When you run any type of home improvement business, it’s easy to focus on developing your client base and a reputation for excellence. However, you may lack the time and resources to focus on your website. For most home improvement companies, the website lacks some key features which drive user engagement.
In a recent survey, researchers found about 82 percent of mobile users conduct “near me” searches on a regular basis. If you want to engage people searching for brands near them, you need a strong online presence. Even if the user ultimately phones or comes to your physical place of business, you need to make an impression initially for them to choose you as one of their options for home improvement.
There are some common issues in small business web design which cause users to bounce away to a competitor’s site. Here are nine things your home improvement site might lack and how you can fix them.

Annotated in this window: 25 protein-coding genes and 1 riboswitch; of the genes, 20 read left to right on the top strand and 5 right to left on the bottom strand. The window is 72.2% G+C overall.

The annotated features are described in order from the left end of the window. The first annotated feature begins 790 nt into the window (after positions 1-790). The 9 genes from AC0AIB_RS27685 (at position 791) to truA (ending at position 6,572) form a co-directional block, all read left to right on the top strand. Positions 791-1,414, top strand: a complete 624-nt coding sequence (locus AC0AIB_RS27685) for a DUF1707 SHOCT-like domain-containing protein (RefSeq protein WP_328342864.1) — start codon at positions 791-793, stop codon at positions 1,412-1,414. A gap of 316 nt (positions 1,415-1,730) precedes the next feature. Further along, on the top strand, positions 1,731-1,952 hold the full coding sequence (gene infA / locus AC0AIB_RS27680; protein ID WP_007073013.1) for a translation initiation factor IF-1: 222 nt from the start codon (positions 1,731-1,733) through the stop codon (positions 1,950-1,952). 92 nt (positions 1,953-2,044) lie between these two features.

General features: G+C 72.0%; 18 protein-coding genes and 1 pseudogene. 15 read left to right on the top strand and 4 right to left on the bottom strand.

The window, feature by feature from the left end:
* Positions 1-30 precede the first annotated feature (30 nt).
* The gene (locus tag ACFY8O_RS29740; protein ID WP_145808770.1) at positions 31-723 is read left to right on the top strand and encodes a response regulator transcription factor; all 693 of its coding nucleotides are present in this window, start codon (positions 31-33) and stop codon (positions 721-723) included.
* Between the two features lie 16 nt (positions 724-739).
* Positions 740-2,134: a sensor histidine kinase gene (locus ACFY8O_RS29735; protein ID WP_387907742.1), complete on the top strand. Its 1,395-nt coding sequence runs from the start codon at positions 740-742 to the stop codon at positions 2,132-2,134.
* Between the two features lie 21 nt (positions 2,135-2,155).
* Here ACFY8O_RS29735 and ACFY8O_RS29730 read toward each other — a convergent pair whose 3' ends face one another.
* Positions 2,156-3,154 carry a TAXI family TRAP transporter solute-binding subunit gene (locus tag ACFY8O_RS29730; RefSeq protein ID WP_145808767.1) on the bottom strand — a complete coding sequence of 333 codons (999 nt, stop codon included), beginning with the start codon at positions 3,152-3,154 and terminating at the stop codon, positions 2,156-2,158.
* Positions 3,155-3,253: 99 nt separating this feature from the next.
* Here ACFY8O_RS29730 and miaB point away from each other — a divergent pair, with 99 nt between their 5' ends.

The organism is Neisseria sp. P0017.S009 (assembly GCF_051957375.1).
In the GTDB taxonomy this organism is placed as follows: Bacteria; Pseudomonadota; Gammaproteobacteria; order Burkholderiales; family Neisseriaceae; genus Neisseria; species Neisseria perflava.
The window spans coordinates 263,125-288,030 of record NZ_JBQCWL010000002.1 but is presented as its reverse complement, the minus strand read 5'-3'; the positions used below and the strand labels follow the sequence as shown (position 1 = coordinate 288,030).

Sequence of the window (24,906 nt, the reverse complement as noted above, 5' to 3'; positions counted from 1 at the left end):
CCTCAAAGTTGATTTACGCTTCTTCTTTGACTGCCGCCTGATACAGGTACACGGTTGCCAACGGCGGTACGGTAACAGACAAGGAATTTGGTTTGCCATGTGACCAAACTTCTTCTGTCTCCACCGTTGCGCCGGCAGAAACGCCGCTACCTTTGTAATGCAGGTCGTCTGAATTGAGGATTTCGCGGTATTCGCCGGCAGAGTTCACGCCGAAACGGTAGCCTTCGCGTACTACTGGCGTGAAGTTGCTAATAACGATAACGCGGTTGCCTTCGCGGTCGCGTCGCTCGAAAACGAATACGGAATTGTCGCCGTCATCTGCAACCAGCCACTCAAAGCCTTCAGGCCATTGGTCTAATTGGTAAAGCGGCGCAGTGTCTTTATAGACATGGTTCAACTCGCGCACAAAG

#1. Engaging Headline
If you want people to click on your website link when searching for nearby businesses, you must create headlines that grab user attention. Headlines should be around six words or less. In that small amount of text, you have to explain what the article is about and grab attention. It isn’t an easy task and there’s a reason people train for years to learn how to write effective copy.
Incorporate strong action words and study what headlines others use so you can make yours different but follow a language pattern that works. The best way to learn how to write strong headlines is by studying some of the best existing headlines. Do your own searches on home improvement topics and see what results pop up. What are the headlines for the sites ranked by Google for the first page? What kind of pattern do they follow?